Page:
Engin Özendes (ESFIAP)
Translated by Özgürcan YAZKURT
It was a nice summer day in 1839.
The breeze coming from the Seine was easing the August heat over
Paris. François Aragon, the man at the platform in the French
Science Academy, rang the small bell, tidied up his jacket by
a shoulder move, and 'Gentlemen', he said raising his head. 'By
means of light, nature has been slipped on a surface. It is called
Daguerreotype as it was invented by Louis Jacques Dauguerre.'.
Interjections rose among the crowd reflecting their surprise of
how it could be possible to slip the nature, which they had been
only used to seeing on paintings and engravings up until then,
on a surface by using a device. They immediately left their seats
to see the samples, and certainly it was real; what saw was proving
Ernest De Caranza
19.5 * 26 cm. 1852
20.5 * 27.2 cm. Yaklaşık 1870
The passion for this invention, which hadn't been renamed as photograph
yet, was getting bigger and bigger everyday. Writers, painters,
archaeologists, architects and adventurers who travelled to illustrate
the mysteries of the East were in the vanguard of the spread of
this invention. Following the route of the steamers between France
and Middle East the pictures of Egypt, Beirut, Syria and around,
and finally İzmir were obtained by Frederich Goupil Fesquet. Some
other itinerants reached even farther countries such as India,
Japan, China, the USA and Brasil.
What they did was quite a hard work
and their devices were very heavy. Daguerreotypes taken by these
itinerants were mostly the panoramic views of nature. Each daguerreotype
was unique, as it was impossible to copy them. Additionally, as
printing and publishing techniques weren't developed it was impossible
to illustrate these in books or publications. These daguerreotypes
were redrawn by adding mid-shades. As it was difficult to obtain
images that contain living and movable objects because of long
exposure time, painters included some man and animal figures to
their drawings in order to prevent boredom.
In 1847, there was a new technical development. Perfect pictures
were obtained on glass negatives sensitised by albumin. Practicality
of lighter dark-boxes increased the number of people who are interested
in photographing the far countries. It was still taking about
15 to 20 minutes to obtain a scenic image, but at least, it was
possible to copy these images thenceforth.
|İzmir Kervan Köprüsünde
Jacob August Lorent
42.7 * 53.7 cm. Yaklaşık 1859
27 * 20.6 cm. Yaklaşık 1870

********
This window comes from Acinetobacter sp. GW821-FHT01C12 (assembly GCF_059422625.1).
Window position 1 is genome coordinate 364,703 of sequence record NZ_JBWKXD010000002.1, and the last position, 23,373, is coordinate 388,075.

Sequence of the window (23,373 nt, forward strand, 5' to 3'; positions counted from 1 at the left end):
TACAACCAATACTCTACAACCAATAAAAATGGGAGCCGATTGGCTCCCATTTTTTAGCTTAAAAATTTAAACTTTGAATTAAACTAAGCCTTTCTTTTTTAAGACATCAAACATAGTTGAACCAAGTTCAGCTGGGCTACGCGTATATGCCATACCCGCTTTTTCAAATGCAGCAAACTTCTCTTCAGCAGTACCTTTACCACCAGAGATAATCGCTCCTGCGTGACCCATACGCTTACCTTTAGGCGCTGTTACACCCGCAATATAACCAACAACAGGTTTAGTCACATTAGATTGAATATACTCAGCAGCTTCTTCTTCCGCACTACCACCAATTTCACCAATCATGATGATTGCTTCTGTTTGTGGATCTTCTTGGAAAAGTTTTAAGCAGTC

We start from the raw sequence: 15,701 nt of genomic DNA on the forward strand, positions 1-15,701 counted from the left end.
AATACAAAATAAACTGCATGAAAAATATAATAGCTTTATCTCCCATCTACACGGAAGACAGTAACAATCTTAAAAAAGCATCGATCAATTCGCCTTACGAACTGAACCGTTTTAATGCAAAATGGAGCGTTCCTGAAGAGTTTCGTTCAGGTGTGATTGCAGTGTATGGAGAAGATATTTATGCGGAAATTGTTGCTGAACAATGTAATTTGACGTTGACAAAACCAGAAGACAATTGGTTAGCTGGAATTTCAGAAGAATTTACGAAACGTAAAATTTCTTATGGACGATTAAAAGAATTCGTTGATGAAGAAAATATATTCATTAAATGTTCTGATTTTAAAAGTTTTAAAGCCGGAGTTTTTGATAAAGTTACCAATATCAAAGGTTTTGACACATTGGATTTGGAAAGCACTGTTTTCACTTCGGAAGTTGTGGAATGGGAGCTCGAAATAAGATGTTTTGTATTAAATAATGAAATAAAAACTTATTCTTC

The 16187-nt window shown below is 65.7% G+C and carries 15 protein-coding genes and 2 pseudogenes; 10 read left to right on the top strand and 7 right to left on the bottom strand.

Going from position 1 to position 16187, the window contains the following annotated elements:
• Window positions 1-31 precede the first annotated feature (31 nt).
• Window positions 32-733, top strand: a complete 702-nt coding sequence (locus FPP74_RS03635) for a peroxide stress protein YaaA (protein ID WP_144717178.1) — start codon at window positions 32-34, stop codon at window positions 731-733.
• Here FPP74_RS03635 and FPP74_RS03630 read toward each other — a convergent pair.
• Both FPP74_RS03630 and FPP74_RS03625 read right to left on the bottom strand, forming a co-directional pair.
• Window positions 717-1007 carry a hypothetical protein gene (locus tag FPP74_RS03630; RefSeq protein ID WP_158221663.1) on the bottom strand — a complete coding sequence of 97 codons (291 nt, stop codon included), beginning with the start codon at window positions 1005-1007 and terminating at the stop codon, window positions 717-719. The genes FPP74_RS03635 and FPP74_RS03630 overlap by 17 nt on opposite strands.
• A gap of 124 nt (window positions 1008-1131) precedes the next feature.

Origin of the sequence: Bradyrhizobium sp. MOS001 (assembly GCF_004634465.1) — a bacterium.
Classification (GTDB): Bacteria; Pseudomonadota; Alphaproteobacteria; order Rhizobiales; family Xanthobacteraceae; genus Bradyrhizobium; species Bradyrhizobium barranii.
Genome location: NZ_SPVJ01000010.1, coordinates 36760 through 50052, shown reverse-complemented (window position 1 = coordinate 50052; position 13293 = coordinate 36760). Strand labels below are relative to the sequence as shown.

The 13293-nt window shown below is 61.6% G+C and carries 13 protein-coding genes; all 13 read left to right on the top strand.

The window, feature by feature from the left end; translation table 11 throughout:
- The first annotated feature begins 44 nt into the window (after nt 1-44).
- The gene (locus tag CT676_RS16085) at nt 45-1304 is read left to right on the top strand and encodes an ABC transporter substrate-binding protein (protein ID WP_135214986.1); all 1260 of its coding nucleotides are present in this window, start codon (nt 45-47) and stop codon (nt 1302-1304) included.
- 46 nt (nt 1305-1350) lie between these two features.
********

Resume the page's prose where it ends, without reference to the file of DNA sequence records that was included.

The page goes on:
With the Pera photograph taken by
an Irish, John Shaw Smith, in 1852, for the first time İstanbul
appeared in an experimental image. This photo was consisting of
two negatives and is known to be the oldest combination.
Photograph brought out a new question together with its invention:
'Does camera reflect its own reality or the reality of the man
behind the camera?'. Is photography an art if camera reflects
the pure reality and limits the eye behind the optical mechanism?
This question causes an important dispute among the artists and
art critics. If a scenic image caught by a photograph presents
us the reality as it is and as if it makes a copy of nature, how
could it be recognised as a work of art? The answer to this question
was short and simple: 'If there is a mind dominating the eye behind
that optical mechanism and selecting that frame among a wide variety
of views, and if this mind presents us the message, it aims to
give, by stressing it in a unique composition, this should be
Photographs have caught images
that cannot be seen with the naked eye, and provided the disclosure
of unknown sides of realities. Muybridge managed to record the
glimpse of the movements of a running horse by using a set of
cameras. That photograph proved that up until then all the painters
had painted horses wrong. In all previous paintings, due to optical
illusion, all four legs of running horses had been depicted stretched
in the air.
The works of American scinery photographers were almost the forerunners
of tourism and environmental awareness. Photographs of William
Henry Jackson provided the Yellowstone to be the first National
Park in America in March 1872. The first coloured photographs
(monochromes) spread at the beginning of the 20th Century brought
interesting pastel shades to the scenic images of the itinerants.
Later, photographers also tried to draw some attention to the
industrial disasters which caused negative effects on environment.
While an old car left in the foreground of fields of poppies reaching
mountains questioned the contrast between an ugly metal mass and
untouched nature, it was also an important stimulant in injecting
environmental awareness into people.
Sometimes, by getting away from
reality, new trends in photography in the 20th Century lead to
symbolist approaches such as searching for erotic images on the
trunks of trees created by the reflection of light.
Sedate, serene and sharp-edged scenic views were largely photographed
by itinerant naturalists. At the same time, this provided photographers
to test themselves in the open air. Scenic photography is not
only the act of putting the scenery into a frame, but also an
indicator of love of nature.
In the next issue, I will be writing
the interesting life story of a photographer. I wish you good
days with more photography. Bye for now...